Writer's Block

A Nice Problem to Have

A writing friend of mine sent me the following quote: A writer is somebody for whom writing is more difficult than it is for other people. ~Thomas Mann, Essays of Three Decades, 1947

Well, that sounds a little self serving, doesn’t it? I mean, if you are having trouble writing, if the spigot won’t spig and no words or clever phrases pour forth, then you can claim association with the likes of Thomas Mann, and say, I’m having trouble writing because I am a WRITER. (Back of hand to forehead, profile to the audience, a loud sigh and eyes pleading to the heavens for a more productive muse.)

This friend of mine is a marvelous writer. Reading her work you might think she sits at her computer and great characters and dialogue jump from her fingertips and appear on the screen, ready for publication in one draft. That’s because she’s a master craftsman. By the time we get to read her work she has gone over each and every word, phrase, telling detail of character and place with deftness and we laugh or cry rolling along her narrative arc to a clever conclusion. Then we want more.

But, talented and hard working as she is, sometimes nothing comes. Her muse goes to the Caribbean to work on his tan.

It’s good to have writing friends, writing circles, critique groups. We have a Salon. We have aspirations of being literary. And occasionally, we are. We’ve granted the term enough elasticity to include us. And we’ve granted each other enough grace to affirm each other’s status as writers. That’s because we know what it takes to get a story, a poem, a book ready for anyone besides trusted friends and a tight circle of like-struggling word crafters to read.

Writing difficult? Well sure it is. But what a fortunate and precious thing to complain about. We get to play with words, phrases, phonetics, meter, rhythm, subtle meanings contained within the exact choice of word. To most writers I have encountered, these are the ‘things’ that have delighted and amused us since we could hold open a book of nursery rhymes in our little round baby hands.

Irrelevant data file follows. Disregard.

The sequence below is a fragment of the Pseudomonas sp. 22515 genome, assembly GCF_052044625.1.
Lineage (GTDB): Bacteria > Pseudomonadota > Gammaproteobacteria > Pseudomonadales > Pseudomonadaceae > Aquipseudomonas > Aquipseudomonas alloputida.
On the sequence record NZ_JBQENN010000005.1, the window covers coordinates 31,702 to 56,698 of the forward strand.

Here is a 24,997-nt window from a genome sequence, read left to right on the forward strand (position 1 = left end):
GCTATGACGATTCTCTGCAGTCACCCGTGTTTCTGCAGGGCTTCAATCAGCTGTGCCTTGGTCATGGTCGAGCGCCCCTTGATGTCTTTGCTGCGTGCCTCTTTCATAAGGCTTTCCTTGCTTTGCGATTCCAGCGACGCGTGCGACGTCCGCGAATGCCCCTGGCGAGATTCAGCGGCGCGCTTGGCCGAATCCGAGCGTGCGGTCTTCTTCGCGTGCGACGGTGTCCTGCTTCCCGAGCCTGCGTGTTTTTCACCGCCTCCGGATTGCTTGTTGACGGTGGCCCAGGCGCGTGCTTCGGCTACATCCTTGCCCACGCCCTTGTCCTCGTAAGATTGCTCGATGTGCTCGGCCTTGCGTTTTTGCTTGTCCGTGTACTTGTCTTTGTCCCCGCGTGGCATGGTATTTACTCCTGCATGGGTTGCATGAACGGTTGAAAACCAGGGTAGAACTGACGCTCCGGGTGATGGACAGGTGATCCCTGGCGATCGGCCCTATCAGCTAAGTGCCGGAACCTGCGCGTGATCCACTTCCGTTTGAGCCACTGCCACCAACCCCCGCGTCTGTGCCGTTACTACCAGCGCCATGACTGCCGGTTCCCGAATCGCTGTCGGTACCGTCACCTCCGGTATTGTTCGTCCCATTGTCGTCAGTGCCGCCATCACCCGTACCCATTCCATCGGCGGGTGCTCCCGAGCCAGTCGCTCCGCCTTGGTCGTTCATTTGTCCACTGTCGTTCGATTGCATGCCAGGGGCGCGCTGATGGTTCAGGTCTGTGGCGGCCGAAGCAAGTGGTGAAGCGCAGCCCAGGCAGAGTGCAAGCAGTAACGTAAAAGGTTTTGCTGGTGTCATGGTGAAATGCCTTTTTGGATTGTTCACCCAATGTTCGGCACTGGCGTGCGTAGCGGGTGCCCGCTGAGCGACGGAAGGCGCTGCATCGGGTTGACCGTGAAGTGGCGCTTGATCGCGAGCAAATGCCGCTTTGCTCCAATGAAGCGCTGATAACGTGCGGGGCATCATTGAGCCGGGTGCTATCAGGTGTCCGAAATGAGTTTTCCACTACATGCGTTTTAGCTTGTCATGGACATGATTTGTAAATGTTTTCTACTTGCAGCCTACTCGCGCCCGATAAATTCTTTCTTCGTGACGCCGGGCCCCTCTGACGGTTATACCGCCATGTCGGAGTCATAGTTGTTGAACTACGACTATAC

Little Bo-Peep

Little Bo-Peep has lost her sheep and doesn't know where to find them. Leave them alone and they'll come home Wagging their "tales" behind them.

I sit at my desk almost every day waiting for words to come.  I probably should be doing something useful like dusting or cleaning the kitchen.  But, I always promised myself that when my kids were grown I'd take all that energy I thought I had stored away for years and churn out story after wonderful story.

Now, I have not been totally negligent in turning out stories.  I've turned out some that I quite like and others have shared my opinion by publishing them. Sometimes words come to me.  Sometimes I wake up from a dream with an opening line.  Sometimes I am in the middle of doing something useful, like dishes or laundry and I receive a word, a line, a beginning.

But, way too often I try to court words and story ideas and nothing sparks. Maybe I'm scaring them away by searching too hard.

I court words in a few ways:  I play solitaire.  Yep, dopey, minimally engaging solitaire.  Sometimes it works, I think, because it makes my brain turn on just a bit to get the gears working  thus allowing words that are streaming in my mind a chance to get together and form a sentence, a picture, a scene.

Recently I have added nursery rhymes to my method of distracting my "monkey mind" ( thank you Natalie Goldberg) long enough to let the undercurrents gain a little strength.

Bo-Peep was going through my mind this morning and I realized that some of my most ancient memories are of sitting with a book opened on my lap as a small child, reading the classics.  The classics of children's lit, that is. Nursery rhymes are a lot like the Book of Proverbs for the pre-K set.

I think Bo-Peep showed up to tell me to let go, stop searching so anxiously.  Leave them alone, and they'll come home, wagging their "tales" behind them..

Boy, I hope those nursery rhymes have as much wisdom as they're supposed to.